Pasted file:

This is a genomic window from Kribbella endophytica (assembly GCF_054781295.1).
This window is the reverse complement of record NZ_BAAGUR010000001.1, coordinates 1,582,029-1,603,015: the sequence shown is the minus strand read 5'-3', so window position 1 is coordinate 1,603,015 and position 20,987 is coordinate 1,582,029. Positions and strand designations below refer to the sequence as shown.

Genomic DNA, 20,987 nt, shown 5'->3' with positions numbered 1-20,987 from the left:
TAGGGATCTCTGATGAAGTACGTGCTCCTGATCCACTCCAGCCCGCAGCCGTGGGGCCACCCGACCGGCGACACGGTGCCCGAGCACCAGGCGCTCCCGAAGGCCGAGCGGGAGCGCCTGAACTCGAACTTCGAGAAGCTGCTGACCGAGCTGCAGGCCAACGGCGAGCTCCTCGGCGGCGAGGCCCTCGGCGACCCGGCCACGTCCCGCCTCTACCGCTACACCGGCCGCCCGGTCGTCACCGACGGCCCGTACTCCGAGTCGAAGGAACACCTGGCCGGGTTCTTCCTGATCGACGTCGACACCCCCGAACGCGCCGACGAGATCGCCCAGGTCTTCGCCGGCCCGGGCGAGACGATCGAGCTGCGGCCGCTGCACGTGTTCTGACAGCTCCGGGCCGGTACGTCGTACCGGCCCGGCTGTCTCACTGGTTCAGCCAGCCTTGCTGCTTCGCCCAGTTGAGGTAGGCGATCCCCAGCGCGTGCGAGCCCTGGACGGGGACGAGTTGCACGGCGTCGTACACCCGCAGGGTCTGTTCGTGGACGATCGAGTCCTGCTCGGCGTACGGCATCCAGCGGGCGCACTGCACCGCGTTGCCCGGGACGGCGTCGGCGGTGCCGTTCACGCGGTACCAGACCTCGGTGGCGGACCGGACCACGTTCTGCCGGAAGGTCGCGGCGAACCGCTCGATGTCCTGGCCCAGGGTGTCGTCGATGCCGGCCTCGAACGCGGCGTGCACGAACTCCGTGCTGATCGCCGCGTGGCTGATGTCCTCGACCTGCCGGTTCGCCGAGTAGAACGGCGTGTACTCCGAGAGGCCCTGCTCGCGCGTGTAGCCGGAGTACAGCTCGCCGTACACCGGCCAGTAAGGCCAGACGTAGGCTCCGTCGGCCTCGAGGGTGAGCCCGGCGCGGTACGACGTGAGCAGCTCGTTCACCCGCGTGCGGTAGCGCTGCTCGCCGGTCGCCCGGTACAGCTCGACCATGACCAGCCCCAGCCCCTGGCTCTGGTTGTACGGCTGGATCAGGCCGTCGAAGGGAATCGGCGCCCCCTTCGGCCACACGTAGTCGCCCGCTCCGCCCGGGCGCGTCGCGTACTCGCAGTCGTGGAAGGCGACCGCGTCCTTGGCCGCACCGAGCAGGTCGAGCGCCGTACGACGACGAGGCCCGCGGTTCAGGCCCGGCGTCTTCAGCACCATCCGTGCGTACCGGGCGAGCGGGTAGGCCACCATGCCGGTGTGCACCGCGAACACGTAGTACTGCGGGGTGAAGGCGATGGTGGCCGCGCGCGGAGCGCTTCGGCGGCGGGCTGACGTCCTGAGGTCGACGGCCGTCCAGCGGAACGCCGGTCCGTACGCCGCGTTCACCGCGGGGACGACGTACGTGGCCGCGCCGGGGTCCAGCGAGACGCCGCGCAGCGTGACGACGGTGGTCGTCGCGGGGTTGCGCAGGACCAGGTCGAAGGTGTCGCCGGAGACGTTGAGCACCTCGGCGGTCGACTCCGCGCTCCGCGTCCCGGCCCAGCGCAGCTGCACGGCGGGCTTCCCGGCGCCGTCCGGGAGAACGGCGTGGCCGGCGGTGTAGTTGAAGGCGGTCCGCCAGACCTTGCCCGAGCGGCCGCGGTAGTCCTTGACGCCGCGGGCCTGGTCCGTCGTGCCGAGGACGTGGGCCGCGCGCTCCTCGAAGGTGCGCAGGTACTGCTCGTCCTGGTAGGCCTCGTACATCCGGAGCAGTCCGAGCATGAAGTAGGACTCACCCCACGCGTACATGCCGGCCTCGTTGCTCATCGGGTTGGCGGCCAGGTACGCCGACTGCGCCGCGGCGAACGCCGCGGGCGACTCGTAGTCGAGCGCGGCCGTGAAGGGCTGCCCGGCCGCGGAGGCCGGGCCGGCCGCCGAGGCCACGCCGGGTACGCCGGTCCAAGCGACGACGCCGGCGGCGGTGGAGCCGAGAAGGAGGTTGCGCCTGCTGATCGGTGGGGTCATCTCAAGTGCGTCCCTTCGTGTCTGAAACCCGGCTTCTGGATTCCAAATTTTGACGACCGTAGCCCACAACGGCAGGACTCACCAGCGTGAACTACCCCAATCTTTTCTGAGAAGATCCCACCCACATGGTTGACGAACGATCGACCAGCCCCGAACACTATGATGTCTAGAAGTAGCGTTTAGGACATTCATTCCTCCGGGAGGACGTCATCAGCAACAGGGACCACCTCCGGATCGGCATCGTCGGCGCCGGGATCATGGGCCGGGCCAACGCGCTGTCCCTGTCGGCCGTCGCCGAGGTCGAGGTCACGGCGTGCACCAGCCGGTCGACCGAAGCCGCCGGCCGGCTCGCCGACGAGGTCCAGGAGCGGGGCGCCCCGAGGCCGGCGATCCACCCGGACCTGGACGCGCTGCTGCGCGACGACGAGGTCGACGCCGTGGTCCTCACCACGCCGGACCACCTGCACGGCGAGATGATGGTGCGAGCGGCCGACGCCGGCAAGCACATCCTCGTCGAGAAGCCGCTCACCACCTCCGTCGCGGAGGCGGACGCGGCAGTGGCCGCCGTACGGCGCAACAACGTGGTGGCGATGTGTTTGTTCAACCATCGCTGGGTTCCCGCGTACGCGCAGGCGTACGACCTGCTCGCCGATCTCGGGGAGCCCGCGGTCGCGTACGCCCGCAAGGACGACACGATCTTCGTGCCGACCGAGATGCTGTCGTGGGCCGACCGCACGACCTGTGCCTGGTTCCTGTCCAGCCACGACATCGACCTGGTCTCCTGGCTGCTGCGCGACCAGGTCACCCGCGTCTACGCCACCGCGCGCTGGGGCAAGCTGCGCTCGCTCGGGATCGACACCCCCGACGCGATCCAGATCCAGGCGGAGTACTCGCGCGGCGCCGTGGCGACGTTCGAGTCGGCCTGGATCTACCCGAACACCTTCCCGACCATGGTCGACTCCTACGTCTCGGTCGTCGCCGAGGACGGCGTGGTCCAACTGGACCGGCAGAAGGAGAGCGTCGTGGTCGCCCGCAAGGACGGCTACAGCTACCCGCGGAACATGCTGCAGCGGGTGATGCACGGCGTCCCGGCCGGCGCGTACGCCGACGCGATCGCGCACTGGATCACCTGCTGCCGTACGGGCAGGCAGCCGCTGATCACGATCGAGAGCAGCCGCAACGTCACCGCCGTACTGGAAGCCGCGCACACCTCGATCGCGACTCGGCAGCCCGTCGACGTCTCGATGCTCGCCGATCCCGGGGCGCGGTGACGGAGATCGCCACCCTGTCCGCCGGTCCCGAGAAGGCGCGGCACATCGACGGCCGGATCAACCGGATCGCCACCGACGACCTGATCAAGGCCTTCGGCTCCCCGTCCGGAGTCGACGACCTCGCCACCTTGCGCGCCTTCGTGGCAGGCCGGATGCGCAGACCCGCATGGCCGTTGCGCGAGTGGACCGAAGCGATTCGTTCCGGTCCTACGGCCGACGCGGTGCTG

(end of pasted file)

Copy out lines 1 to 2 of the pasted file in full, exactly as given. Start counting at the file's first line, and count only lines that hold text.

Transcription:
This is a genomic window from Kribbella endophytica (assembly GCF_054781295.1).
This window is the reverse complement of record NZ_BAAGUR010000001.1, coordinates 1,582,029-1,603,015: the sequence shown is the minus strand read 5'-3', so window position 1 is coordinate 1,603,015 and position 20,987 is coordinate 1,582,029. Positions and strand designations below refer to the sequence as shown.